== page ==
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City is showing welcome foresight in preparing East Side business park

The City of Buffalo has finally put in place the last piece of an important project targeting an area starving for jobs and opportunity.

The purchase of the last major piece of property in the Northland Corridor business and training park represents a significant point of progress in meeting the promise of economic revival for the East Side.

The city, through Buffalo Urban Development Corp., bought the five-acre property on Northland Avenue, near Grider Street, for $50,000. The purchase includes an 80,000-square-foot former manufacturing facility that had been vacant for more than 30 years.

The project is part of Gov. Andrew M. Cuomo’s Buffalo Billion initiative. The city now controls more than a dozen properties in the neighborhood bordered by East Delavan Avenue, Grider Street and the Northland Belt Line train tracks just north of East Ferry Street.

Plans are to convert the Northland Corridor’s buildings and vacant land into shovel-ready or tenant-ready space with the end goal of attracting light and clean manufacturing operations.

The project creates tremendous potential for a part of the city that has seen little progress in recent decades. If potential becomes reality, people living in a neighborhood with too much unemployment or underemployment will be trained for in-demand jobs and learn transferable skills. They will earn good paychecks and for once be able to easily access the workplace, just a walk or short bus ride away.

The Northland job training center will be able to feed into other opportunities, including South Buffalo’s RiverBend development. There, SolarCity will create more than 1,400 good-paying jobs at what will be the largest solar panel producer in North America. Trainees will also be in demand for the more than 1,400 jobs that SolarCity promises will be created by its suppliers. And the skills learned at Northland will be transferable to other big projects being boosted by the Buffalo Billion.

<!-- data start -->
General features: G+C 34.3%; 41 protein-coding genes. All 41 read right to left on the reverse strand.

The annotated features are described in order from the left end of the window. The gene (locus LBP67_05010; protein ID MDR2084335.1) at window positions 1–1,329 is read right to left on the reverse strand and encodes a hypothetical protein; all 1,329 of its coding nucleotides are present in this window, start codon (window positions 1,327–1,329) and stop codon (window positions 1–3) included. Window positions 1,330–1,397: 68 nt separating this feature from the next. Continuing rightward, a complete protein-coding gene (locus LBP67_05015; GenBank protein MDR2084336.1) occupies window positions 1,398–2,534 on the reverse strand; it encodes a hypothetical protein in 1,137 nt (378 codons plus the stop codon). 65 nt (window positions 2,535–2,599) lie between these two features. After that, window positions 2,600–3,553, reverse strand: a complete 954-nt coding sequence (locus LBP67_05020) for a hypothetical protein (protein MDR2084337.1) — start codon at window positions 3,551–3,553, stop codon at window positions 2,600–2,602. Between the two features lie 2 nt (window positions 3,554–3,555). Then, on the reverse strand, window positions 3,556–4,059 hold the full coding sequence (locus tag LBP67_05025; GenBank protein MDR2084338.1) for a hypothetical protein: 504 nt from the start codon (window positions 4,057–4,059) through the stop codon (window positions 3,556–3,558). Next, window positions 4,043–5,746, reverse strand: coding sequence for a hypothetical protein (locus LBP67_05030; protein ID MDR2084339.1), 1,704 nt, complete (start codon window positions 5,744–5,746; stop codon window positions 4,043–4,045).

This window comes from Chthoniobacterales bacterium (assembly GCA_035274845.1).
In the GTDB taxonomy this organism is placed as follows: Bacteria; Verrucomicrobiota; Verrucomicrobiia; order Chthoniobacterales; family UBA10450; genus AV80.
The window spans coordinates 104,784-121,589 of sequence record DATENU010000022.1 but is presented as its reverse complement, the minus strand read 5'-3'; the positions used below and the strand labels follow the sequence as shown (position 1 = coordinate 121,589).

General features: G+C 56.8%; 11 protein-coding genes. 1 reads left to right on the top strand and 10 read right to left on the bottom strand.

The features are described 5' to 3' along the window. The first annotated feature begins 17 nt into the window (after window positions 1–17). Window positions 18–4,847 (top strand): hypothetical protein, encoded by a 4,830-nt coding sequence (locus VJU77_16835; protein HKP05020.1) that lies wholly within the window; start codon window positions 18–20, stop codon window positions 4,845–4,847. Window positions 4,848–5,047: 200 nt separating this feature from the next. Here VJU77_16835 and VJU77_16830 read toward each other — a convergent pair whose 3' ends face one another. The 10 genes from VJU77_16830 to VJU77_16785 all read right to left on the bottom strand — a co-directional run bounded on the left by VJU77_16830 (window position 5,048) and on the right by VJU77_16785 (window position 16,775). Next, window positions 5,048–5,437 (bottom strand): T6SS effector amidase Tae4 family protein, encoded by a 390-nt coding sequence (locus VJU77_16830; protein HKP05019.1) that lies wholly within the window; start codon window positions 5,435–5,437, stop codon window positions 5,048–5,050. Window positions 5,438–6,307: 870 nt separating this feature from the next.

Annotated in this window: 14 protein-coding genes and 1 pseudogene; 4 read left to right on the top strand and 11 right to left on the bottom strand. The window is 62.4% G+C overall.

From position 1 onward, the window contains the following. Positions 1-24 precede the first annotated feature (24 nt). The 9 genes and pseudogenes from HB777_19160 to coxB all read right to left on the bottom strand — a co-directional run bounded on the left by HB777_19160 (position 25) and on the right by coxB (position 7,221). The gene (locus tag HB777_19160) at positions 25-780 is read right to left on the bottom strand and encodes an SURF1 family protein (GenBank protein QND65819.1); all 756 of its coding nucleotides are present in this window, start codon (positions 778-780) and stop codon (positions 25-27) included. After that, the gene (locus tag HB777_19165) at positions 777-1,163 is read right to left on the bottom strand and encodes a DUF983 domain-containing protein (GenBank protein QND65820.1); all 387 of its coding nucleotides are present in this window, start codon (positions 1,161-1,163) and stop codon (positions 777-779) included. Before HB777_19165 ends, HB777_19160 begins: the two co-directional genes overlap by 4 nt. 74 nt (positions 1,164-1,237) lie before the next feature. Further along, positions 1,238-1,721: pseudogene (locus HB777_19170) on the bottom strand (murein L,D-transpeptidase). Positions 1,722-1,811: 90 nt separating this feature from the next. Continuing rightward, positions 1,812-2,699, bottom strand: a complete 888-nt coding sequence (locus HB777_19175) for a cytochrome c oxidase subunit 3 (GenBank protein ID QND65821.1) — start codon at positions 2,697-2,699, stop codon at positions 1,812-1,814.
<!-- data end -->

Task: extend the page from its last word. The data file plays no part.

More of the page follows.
The training opportunity funded by the state and shepherded by the city is creating an opening for an underserved community to take advantage of development being fueled by the governor’s billion-dollar promise.

Mayor Byron W. Brown has to be given credit for his prescience in purchasing the RiverBend site in 2008 and getting it cleaned up, even with no prospective tenant on the horizon. When the state came looking for a location for its solar panel factory, the former Republic Steel site was ready and waiting.

It took years to land that tenant, but the result has made it worth the wait. A similar process is under way at the Northland Corridor, where the Buffalo Urban Development Corp. has made a series of acquisitions from multiple owners stretching over the last year until more than 50 acres and 700,000 square feet of manufacturing space are under city control.

Brown’s vision for the neighborhood began taking shape years ago when he was a Common Council member and later a state senator. He pitched the business park concept to the governor and commissioned a study of some of the properties along the Belt Line railroad more than a year ago.

Assembling the property and preparing it for development is just the first step. Now comes the hard part – attracting manufacturers to that space. It won’t happen overnight, but the city is working to spread the wealth of Buffalo’s renaissance to the city’s largely African-American East Side.